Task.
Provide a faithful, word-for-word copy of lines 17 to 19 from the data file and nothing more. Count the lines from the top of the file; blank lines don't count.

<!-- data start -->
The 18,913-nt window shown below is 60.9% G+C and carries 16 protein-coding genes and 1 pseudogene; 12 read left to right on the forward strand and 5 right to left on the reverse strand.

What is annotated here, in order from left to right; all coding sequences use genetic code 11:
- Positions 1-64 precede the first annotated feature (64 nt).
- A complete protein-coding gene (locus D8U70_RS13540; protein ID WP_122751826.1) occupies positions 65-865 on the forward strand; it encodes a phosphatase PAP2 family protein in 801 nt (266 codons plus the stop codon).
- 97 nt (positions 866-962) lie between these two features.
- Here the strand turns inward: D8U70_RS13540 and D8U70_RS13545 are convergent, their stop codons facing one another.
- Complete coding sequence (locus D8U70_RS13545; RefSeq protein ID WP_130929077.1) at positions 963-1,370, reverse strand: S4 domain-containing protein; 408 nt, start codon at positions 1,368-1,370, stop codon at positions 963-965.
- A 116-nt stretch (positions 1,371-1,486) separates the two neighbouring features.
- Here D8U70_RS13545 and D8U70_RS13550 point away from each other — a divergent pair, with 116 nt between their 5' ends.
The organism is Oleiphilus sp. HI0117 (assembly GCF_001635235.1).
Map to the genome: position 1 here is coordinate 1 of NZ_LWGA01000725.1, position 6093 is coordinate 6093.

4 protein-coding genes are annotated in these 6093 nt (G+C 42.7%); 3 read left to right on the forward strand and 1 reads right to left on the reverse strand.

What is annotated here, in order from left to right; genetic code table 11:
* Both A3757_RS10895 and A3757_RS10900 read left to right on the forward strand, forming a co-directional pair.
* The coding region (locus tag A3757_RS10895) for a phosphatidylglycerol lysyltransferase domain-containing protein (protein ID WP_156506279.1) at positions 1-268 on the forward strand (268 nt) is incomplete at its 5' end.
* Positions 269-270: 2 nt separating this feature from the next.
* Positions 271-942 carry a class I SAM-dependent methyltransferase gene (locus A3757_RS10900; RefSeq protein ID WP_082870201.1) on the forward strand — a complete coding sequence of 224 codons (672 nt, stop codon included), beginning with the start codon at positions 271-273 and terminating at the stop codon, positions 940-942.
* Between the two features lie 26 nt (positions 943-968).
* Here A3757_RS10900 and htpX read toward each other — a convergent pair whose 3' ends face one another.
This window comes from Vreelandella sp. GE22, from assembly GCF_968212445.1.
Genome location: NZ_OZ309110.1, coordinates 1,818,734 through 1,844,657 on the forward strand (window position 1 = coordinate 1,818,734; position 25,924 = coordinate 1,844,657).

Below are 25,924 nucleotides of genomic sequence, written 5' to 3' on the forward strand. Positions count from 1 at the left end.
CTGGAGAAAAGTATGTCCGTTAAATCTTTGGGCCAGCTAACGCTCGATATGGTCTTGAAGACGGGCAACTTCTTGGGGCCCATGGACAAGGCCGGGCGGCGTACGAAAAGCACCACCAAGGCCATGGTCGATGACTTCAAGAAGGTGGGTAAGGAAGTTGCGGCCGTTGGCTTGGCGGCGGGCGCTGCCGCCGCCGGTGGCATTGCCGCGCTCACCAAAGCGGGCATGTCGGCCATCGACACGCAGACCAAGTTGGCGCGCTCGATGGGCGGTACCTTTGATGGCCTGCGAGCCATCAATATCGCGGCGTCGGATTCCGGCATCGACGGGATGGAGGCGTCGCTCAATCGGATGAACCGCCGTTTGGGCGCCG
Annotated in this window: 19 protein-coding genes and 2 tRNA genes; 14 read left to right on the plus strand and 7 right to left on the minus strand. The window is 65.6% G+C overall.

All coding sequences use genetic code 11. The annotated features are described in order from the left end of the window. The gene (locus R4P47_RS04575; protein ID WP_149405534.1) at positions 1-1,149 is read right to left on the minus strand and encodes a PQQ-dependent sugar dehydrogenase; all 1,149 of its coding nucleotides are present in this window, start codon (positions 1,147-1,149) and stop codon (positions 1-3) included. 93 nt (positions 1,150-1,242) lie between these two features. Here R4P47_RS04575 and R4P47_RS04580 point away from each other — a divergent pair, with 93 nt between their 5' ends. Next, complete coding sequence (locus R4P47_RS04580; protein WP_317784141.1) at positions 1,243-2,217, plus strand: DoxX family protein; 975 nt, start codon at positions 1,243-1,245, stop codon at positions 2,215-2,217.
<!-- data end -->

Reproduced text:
* Positions 271-942 carry a class I SAM-dependent methyltransferase gene (locus A3757_RS10900; RefSeq protein ID WP_082870201.1) on the forward strand — a complete coding sequence of 224 codons (672 nt, stop codon included), beginning with the start codon at positions 271-273 and terminating at the stop codon, positions 940-942.
* Between the two features lie 26 nt (positions 943-968).
* Here A3757_RS10900 and htpX read toward each other — a convergent pair whose 3' ends face one another.